Home now the center of food commerce, according to survey

A delivery driver on a bike has an Uber Eats delivery bag on his back.

Written by James Shea

The pandemic has completely changed the way people order from restaurants and shop at grocery stores, according to the report “How We Eat,” a collaborative effort between PYMNTS, Carat from Fiserv.

The report surveyed 5,266 consumers and asked them about their restaurant and grocery buying habits. Of those surveyed, 33% held college degrees, 52% were female and 36% earned more than $100,000 a year.

“The past 19 months have permanently altered the landscape of the restaurant and grocery sectors,” according to the report. “Providing customers online meal and grocery ordering options, coupled with at-home delivery and pickup options, is no longer an option, but rather a requirement. Restaurants and grocers must be able to offer both digital ordering options and a range of pickup and delivery features if they hope to convert the connected consumers.”

The report drew four main conclusions:

  • The home, not the restaurant, is the center of the restaurant business. 31% of respondents are now more likely to buy meals for pickup or delivery than before the pandemic. As well 46% of restaurant customers order their food for delivery, and 75% order online for pickup.
  • Grocery store shopping is less about choosing particular products and more about pickup and delivery options. 72% of grocery shoppers now order for pickup or delivery. Once the order is placed, 67% have groceries delivered and 51% do curbside pickup
  • Consumers want delivery-based dining options for food they cook and order from a restaurant. 43% more consumers are ordering groceries and restaurants meals for delivery than before the pandemic. The survey found that 85% of those people who order groceries and meals online do not plan to shop or dine in person in the near future.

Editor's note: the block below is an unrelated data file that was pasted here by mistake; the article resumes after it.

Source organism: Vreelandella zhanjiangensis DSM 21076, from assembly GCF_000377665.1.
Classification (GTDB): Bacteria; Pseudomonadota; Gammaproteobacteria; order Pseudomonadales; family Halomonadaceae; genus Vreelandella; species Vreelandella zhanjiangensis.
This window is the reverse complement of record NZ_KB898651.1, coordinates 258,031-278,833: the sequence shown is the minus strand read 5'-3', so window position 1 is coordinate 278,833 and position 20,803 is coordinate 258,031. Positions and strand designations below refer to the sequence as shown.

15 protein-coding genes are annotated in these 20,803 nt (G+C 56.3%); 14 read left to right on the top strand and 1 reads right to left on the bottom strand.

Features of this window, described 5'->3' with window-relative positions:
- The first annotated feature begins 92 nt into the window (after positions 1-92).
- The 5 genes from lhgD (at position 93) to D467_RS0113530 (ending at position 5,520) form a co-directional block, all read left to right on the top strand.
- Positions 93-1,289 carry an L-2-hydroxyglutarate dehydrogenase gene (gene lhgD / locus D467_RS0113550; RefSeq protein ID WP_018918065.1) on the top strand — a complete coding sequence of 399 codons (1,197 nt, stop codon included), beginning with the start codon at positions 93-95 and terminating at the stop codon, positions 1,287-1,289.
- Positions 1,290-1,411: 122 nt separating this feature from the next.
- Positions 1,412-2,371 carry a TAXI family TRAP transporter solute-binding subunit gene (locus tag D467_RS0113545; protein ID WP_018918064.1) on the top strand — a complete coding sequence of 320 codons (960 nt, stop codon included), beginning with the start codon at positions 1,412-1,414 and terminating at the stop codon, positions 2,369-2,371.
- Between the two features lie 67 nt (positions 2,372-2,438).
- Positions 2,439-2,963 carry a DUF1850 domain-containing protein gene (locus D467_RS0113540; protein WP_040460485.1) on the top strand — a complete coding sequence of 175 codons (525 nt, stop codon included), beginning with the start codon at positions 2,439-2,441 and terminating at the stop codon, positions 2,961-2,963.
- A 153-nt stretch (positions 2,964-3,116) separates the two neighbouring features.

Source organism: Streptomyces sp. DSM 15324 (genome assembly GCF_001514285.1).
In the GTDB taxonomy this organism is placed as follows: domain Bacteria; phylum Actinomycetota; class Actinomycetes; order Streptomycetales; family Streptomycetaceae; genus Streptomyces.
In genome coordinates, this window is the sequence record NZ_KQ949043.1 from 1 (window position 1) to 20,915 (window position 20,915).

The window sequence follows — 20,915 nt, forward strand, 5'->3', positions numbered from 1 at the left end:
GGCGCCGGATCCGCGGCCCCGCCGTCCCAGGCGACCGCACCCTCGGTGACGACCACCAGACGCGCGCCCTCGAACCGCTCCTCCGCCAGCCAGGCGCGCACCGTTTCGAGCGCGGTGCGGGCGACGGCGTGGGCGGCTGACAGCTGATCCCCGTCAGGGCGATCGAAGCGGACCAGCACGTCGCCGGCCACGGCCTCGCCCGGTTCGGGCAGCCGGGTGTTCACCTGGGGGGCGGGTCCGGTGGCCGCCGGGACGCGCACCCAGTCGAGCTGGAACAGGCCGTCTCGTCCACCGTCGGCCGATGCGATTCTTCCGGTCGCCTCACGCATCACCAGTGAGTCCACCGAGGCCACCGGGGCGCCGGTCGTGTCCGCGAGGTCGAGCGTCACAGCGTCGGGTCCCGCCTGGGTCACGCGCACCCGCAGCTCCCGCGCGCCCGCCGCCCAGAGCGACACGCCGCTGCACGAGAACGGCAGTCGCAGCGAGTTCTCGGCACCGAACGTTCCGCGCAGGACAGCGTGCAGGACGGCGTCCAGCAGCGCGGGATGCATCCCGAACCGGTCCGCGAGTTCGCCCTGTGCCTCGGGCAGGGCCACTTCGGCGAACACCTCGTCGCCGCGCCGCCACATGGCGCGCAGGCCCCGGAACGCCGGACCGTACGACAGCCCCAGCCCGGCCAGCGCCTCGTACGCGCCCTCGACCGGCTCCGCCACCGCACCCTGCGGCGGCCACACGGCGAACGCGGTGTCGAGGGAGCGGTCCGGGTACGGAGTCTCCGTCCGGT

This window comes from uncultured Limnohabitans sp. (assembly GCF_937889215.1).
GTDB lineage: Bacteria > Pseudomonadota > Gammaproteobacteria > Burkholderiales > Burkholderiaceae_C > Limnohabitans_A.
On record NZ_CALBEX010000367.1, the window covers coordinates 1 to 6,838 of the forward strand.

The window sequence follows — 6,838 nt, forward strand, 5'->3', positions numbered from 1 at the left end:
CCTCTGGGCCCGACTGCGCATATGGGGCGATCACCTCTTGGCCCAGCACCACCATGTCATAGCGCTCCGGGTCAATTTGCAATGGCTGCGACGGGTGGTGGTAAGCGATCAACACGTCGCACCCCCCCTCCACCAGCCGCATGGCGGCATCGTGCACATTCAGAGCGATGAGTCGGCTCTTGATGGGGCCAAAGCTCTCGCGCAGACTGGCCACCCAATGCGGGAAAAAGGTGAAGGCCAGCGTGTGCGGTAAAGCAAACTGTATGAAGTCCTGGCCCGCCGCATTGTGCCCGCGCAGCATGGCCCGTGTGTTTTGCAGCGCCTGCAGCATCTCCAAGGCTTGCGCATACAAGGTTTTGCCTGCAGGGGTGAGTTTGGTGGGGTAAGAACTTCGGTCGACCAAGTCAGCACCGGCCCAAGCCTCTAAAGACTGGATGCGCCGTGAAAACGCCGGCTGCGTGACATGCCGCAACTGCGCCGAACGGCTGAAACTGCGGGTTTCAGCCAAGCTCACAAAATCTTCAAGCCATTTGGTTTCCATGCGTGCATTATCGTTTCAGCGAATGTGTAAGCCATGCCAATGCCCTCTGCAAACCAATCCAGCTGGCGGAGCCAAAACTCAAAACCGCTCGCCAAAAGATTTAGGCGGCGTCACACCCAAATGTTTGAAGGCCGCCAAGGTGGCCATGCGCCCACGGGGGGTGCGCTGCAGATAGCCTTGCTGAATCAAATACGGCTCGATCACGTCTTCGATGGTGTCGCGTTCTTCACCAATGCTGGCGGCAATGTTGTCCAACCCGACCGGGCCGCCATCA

• Voice-enabled commerce will be a key to success for online ordering and delivery. 6% of people who order online say they already use voice ordering, and 9.1% said they were likely to use the technology to order in the future.

“The rise of the bring-it-to-me economy is changing the formula for success in the restaurant business, which previously relied on location and ambiance,” the report said. “Restaurant customers have come to expect to be able to order food from their favorite establishments to be delivered to their door or picked up curbside or in-store. Online order options paired with at-home delivery and on-site pickup arguably are as critical to serving restaurant patrons as having a brick-and-mortar restaurant.”

Younger people and those who earn $100,000 or more a year are more likely to prefer online ordering and delivery. Generation Z consumers reported ordering online 90.2% of the time. Baby Boomers and seniors reported ordering online just 47.6% of the time. Both Generation Z, Millenials and Baby Boomers saw significant increases in the number of people now who order online. 57.1% of Generation Z reported having increased online ordering and 27% of baby boomers increased their online orders since the start of the pandemic.

“The pandemic has played an undeniably critical role in driving consumers’ new food and grocery ordering habits,” reported concluded, adding the trend offers a “massive market opportunity for restaurants and grocers to expand their customer bases.”

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